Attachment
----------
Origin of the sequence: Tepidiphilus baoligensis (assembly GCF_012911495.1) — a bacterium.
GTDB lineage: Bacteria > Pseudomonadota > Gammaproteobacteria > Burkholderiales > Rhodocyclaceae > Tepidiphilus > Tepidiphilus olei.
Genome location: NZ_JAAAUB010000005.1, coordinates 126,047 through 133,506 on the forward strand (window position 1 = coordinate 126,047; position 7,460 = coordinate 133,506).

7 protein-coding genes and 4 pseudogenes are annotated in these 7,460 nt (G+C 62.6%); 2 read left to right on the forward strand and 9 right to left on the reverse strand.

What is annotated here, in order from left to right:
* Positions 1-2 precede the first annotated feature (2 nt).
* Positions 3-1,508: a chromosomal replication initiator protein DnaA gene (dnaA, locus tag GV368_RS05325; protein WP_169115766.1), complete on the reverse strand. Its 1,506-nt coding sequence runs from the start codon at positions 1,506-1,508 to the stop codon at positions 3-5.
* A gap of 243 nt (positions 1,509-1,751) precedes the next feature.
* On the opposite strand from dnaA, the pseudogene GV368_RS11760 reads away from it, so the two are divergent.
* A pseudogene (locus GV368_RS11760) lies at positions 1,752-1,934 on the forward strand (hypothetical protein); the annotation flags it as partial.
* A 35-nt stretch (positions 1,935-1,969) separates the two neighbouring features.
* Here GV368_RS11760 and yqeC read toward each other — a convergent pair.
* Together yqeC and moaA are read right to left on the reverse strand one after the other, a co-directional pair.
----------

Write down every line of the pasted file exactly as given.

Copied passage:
Origin of the sequence: Tepidiphilus baoligensis (assembly GCF_012911495.1) — a bacterium.
GTDB lineage: Bacteria > Pseudomonadota > Gammaproteobacteria > Burkholderiales > Rhodocyclaceae > Tepidiphilus > Tepidiphilus olei.
Genome location: NZ_JAAAUB010000005.1, coordinates 126,047 through 133,506 on the forward strand (window position 1 = coordinate 126,047; position 7,460 = coordinate 133,506).

7 protein-coding genes and 4 pseudogenes are annotated in these 7,460 nt (G+C 62.6%); 2 read left to right on the forward strand and 9 right to left on the reverse strand.

What is annotated here, in order from left to right:
* Positions 1-2 precede the first annotated feature (2 nt).
* Positions 3-1,508: a chromosomal replication initiator protein DnaA gene (dnaA, locus tag GV368_RS05325; protein WP_169115766.1), complete on the reverse strand. Its 1,506-nt coding sequence runs from the start codon at positions 1,506-1,508 to the stop codon at positions 3-5.
* A gap of 243 nt (positions 1,509-1,751) precedes the next feature.
* On the opposite strand from dnaA, the pseudogene GV368_RS11760 reads away from it, so the two are divergent.
* A pseudogene (locus GV368_RS11760) lies at positions 1,752-1,934 on the forward strand (hypothetical protein); the annotation flags it as partial.
* A 35-nt stretch (positions 1,935-1,969) separates the two neighbouring features.
* Here GV368_RS11760 and yqeC read toward each other — a convergent pair.
* Together yqeC and moaA are read right to left on the reverse strand one after the other, a co-directional pair.